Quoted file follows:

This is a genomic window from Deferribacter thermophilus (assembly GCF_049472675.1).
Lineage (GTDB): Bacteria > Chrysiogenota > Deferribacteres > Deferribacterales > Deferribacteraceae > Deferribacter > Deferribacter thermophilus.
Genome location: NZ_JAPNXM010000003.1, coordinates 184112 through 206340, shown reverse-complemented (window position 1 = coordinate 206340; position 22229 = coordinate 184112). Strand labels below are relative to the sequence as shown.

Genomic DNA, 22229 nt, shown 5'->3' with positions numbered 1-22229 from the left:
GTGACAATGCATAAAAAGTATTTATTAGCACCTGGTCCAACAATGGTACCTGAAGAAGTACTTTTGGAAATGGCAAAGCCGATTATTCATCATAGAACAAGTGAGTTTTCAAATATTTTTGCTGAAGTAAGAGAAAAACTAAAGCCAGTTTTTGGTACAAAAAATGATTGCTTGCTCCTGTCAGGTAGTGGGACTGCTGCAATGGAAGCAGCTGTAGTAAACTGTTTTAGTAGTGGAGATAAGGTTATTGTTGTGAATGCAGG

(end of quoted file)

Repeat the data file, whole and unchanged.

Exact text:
This is a genomic window from Deferribacter thermophilus (assembly GCF_049472675.1).
Lineage (GTDB): Bacteria > Chrysiogenota > Deferribacteres > Deferribacterales > Deferribacteraceae > Deferribacter > Deferribacter thermophilus.
Genome location: NZ_JAPNXM010000003.1, coordinates 184112 through 206340, shown reverse-complemented (window position 1 = coordinate 206340; position 22229 = coordinate 184112). Strand labels below are relative to the sequence as shown.

Genomic DNA, 22229 nt, shown 5'->3' with positions numbered 1-22229 from the left:
GTGACAATGCATAAAAAGTATTTATTAGCACCTGGTCCAACAATGGTACCTGAAGAAGTACTTTTGGAAATGGCAAAGCCGATTATTCATCATAGAACAAGTGAGTTTTCAAATATTTTTGCTGAAGTAAGAGAAAAACTAAAGCCAGTTTTTGGTACAAAAAATGATTGCTTGCTCCTGTCAGGTAGTGGGACTGCTGCAATGGAAGCAGCTGTAGTAAACTGTTTTAGTAGTGGAGATAAGGTTATTGTTGTGAATGCAGG